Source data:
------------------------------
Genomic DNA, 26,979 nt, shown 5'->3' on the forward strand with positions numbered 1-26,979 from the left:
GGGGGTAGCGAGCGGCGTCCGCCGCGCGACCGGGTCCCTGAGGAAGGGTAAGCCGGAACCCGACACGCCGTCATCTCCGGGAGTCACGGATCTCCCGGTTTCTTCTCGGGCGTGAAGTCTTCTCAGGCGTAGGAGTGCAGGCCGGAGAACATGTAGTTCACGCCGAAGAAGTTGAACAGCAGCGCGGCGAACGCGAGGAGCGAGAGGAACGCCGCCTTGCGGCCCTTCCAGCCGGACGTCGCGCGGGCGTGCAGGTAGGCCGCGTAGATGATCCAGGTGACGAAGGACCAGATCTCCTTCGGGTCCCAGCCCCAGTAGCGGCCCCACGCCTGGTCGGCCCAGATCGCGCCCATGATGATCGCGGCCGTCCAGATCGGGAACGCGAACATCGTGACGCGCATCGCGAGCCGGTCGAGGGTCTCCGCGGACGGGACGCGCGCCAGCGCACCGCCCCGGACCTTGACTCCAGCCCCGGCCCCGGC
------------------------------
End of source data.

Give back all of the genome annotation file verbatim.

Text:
Genomic DNA, 26,979 nt, shown 5'->3' on the forward strand with positions numbered 1-26,979 from the left:
GGGGGTAGCGAGCGGCGTCCGCCGCGCGACCGGGTCCCTGAGGAAGGGTAAGCCGGAACCCGACACGCCGTCATCTCCGGGAGTCACGGATCTCCCGGTTTCTTCTCGGGCGTGAAGTCTTCTCAGGCGTAGGAGTGCAGGCCGGAGAACATGTAGTTCACGCCGAAGAAGTTGAACAGCAGCGCGGCGAACGCGAGGAGCGAGAGGAACGCCGCCTTGCGGCCCTTCCAGCCGGACGTCGCGCGGGCGTGCAGGTAGGCCGCGTAGATGATCCAGGTGACGAAGGACCAGATCTCCTTCGGGTCCCAGCCCCAGTAGCGGCCCCACGCCTGGTCGGCCCAGATCGCGCCCATGATGATCGCGGCCGTCCAGATCGGGAACGCGAACATCGTGACGCGCATCGCGAGCCGGTCGAGGGTCTCCGCGGACGGGACGCGCGCCAGCGCACCGCCCCGGACCTTGACTCCAGCCCCGGCCCCGGC